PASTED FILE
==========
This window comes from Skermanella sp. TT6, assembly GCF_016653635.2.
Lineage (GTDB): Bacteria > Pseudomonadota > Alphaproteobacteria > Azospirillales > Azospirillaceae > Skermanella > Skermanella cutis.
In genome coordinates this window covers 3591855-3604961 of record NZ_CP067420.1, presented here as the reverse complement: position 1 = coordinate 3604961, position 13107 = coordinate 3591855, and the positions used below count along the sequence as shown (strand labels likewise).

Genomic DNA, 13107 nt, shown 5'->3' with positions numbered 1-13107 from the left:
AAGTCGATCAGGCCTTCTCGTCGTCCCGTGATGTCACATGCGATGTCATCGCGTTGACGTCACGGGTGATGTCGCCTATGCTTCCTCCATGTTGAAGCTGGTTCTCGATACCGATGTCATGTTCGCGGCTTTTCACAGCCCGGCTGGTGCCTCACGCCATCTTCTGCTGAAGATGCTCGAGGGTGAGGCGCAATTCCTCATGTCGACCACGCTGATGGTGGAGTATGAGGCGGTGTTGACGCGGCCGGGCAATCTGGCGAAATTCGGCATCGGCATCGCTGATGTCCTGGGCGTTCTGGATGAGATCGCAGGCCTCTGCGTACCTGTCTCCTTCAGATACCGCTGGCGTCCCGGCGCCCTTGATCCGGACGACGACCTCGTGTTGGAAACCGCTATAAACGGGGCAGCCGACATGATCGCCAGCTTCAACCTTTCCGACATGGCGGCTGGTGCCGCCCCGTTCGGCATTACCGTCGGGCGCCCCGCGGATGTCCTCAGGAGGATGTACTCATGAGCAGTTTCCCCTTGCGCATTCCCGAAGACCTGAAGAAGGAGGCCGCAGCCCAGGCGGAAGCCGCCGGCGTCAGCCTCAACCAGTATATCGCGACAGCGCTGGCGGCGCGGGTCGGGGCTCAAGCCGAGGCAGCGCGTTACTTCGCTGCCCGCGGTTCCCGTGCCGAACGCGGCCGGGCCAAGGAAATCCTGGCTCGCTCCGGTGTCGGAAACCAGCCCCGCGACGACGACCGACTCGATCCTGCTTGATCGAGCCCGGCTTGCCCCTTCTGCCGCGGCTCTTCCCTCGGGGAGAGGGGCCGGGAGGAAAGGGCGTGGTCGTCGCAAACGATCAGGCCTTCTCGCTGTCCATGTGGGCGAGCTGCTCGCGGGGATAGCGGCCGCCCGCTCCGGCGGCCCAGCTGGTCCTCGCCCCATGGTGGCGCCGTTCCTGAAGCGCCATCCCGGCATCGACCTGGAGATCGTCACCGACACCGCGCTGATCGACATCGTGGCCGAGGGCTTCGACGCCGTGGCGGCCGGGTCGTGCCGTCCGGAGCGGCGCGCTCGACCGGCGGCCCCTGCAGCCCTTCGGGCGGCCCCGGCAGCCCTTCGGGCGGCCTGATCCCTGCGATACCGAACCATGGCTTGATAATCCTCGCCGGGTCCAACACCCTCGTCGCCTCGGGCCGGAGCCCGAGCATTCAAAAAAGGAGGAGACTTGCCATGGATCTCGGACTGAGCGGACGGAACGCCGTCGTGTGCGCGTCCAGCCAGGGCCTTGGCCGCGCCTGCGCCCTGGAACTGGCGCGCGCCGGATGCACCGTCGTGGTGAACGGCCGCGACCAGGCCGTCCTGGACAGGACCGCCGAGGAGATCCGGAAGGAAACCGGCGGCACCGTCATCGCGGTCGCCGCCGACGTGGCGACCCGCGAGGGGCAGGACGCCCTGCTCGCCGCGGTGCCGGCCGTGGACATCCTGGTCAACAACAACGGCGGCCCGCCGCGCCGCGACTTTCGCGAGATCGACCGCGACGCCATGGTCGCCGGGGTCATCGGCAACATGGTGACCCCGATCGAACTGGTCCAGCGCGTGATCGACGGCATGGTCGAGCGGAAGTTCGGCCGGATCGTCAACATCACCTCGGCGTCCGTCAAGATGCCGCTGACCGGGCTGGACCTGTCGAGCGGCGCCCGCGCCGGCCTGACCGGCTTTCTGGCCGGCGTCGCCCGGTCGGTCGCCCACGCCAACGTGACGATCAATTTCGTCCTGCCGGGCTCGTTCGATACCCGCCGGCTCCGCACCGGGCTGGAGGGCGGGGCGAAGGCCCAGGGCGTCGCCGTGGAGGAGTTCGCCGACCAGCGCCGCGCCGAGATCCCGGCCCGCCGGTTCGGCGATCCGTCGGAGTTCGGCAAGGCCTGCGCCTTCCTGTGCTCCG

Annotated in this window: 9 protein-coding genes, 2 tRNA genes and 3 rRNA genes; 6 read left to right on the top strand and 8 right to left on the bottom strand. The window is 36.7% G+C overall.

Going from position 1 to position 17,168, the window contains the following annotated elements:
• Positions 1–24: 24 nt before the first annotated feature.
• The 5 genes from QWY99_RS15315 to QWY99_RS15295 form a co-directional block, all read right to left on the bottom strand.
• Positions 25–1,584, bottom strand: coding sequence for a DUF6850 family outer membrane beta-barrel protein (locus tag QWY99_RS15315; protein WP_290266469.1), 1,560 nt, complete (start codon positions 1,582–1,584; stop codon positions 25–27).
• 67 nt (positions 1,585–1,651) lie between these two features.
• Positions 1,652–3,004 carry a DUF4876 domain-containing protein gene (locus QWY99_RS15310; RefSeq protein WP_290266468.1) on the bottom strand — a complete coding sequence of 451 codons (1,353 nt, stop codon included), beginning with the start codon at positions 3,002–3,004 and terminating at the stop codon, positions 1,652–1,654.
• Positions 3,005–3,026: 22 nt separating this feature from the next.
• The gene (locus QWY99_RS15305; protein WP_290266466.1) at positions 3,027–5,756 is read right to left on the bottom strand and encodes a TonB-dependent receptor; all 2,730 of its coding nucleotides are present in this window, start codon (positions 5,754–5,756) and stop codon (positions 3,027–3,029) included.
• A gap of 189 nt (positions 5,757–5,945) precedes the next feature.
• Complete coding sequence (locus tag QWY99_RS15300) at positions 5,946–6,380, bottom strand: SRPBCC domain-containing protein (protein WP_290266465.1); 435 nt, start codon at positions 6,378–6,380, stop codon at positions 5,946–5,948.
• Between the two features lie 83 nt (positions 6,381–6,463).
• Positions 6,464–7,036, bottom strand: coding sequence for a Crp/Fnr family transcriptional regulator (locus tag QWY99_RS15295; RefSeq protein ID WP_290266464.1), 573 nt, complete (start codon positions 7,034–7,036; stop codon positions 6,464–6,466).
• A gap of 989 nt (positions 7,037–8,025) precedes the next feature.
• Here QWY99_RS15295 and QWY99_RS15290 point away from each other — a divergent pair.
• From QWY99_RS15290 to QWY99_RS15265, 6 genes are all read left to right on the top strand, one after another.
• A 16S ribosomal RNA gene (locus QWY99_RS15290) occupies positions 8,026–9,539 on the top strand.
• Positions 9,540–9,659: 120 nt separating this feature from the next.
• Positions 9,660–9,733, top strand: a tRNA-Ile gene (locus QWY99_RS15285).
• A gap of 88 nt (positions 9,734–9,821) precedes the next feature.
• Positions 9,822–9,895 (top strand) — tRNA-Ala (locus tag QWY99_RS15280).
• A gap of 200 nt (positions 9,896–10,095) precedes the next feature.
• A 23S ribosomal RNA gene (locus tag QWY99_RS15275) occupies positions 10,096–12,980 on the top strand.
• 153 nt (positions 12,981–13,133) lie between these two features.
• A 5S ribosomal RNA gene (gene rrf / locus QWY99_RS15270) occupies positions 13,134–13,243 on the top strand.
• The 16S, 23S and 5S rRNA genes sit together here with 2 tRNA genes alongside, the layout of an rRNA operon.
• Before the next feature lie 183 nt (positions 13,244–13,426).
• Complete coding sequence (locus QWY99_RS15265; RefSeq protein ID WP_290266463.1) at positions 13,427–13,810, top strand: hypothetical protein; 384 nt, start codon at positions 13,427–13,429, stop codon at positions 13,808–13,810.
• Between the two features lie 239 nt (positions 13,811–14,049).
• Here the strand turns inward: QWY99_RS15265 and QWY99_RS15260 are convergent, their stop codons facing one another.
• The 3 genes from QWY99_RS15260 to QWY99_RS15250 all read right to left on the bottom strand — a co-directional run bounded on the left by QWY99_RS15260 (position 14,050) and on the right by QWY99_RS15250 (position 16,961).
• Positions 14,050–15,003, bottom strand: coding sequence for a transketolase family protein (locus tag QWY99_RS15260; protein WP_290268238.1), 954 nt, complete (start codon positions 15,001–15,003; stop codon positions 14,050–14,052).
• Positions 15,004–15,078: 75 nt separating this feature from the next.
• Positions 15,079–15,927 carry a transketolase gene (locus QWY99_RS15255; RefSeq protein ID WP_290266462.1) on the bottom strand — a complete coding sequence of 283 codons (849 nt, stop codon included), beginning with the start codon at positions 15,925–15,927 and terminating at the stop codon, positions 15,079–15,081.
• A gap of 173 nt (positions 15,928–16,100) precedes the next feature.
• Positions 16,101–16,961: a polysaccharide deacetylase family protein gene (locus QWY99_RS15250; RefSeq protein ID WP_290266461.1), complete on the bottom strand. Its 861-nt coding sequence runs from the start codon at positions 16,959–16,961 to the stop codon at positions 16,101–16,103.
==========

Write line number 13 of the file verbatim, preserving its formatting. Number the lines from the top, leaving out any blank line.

• Positions 3,005–3,026: 22 nt separating this feature from the next.